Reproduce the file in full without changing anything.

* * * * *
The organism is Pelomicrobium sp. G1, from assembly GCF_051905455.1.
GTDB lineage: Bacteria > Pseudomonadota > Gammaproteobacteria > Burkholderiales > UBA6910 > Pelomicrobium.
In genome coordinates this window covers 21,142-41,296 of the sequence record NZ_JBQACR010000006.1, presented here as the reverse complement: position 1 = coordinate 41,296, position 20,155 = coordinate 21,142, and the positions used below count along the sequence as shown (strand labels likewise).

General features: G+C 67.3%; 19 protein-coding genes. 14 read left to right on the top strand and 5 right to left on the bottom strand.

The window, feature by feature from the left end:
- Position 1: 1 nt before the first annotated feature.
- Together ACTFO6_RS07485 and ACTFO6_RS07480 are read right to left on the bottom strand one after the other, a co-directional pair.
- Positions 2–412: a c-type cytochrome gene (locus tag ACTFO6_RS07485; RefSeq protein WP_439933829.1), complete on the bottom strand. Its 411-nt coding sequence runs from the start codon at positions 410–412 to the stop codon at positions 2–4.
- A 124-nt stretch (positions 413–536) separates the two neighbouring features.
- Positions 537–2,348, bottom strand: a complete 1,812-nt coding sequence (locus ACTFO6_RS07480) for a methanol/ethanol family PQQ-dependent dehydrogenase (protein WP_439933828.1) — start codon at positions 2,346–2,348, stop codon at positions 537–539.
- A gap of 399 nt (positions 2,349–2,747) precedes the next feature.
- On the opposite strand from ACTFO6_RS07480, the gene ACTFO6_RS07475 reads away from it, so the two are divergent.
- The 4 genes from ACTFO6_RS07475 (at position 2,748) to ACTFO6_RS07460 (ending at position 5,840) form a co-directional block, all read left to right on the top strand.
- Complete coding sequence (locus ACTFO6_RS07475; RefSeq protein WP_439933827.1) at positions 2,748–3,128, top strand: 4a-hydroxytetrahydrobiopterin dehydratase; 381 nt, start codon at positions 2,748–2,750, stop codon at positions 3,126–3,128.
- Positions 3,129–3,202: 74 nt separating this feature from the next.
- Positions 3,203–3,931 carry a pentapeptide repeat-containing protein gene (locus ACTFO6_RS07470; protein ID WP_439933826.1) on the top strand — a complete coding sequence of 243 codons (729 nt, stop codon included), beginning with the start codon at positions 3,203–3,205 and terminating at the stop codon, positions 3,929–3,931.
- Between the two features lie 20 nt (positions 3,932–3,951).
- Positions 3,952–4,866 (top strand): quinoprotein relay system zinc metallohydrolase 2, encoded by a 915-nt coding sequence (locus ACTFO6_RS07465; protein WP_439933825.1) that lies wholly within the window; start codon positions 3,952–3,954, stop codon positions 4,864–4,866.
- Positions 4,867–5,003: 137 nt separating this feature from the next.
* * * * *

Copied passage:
The organism is Pelomicrobium sp. G1, from assembly GCF_051905455.1.
GTDB lineage: Bacteria > Pseudomonadota > Gammaproteobacteria > Burkholderiales > UBA6910 > Pelomicrobium.
In genome coordinates this window covers 21,142-41,296 of the sequence record NZ_JBQACR010000006.1, presented here as the reverse complement: position 1 = coordinate 41,296, position 20,155 = coordinate 21,142, and the positions used below count along the sequence as shown (strand labels likewise).

General features: G+C 67.3%; 19 protein-coding genes. 14 read left to right on the top strand and 5 right to left on the bottom strand.

The window, feature by feature from the left end:
- Position 1: 1 nt before the first annotated feature.
- Together ACTFO6_RS07485 and ACTFO6_RS07480 are read right to left on the bottom strand one after the other, a co-directional pair.
- Positions 2–412: a c-type cytochrome gene (locus tag ACTFO6_RS07485; RefSeq protein WP_439933829.1), complete on the bottom strand. Its 411-nt coding sequence runs from the start codon at positions 410–412 to the stop codon at positions 2–4.
- A 124-nt stretch (positions 413–536) separates the two neighbouring features.
- Positions 537–2,348, bottom strand: a complete 1,812-nt coding sequence (locus ACTFO6_RS07480) for a methanol/ethanol family PQQ-dependent dehydrogenase (protein WP_439933828.1) — start codon at positions 2,346–2,348, stop codon at positions 537–539.
- A gap of 399 nt (positions 2,349–2,747) precedes the next feature.
- On the opposite strand from ACTFO6_RS07480, the gene ACTFO6_RS07475 reads away from it, so the two are divergent.
- The 4 genes from ACTFO6_RS07475 (at position 2,748) to ACTFO6_RS07460 (ending at position 5,840) form a co-directional block, all read left to right on the top strand.
- Complete coding sequence (locus ACTFO6_RS07475; RefSeq protein WP_439933827.1) at positions 2,748–3,128, top strand: 4a-hydroxytetrahydrobiopterin dehydratase; 381 nt, start codon at positions 2,748–2,750, stop codon at positions 3,126–3,128.
- Positions 3,129–3,202: 74 nt separating this feature from the next.
- Positions 3,203–3,931 carry a pentapeptide repeat-containing protein gene (locus ACTFO6_RS07470; protein ID WP_439933826.1) on the top strand — a complete coding sequence of 243 codons (729 nt, stop codon included), beginning with the start codon at positions 3,203–3,205 and terminating at the stop codon, positions 3,929–3,931.
- Between the two features lie 20 nt (positions 3,932–3,951).
- Positions 3,952–4,866 (top strand): quinoprotein relay system zinc metallohydrolase 2, encoded by a 915-nt coding sequence (locus ACTFO6_RS07465; protein WP_439933825.1) that lies wholly within the window; start codon positions 3,952–3,954, stop codon positions 4,864–4,866.
- Positions 4,867–5,003: 137 nt separating this feature from the next.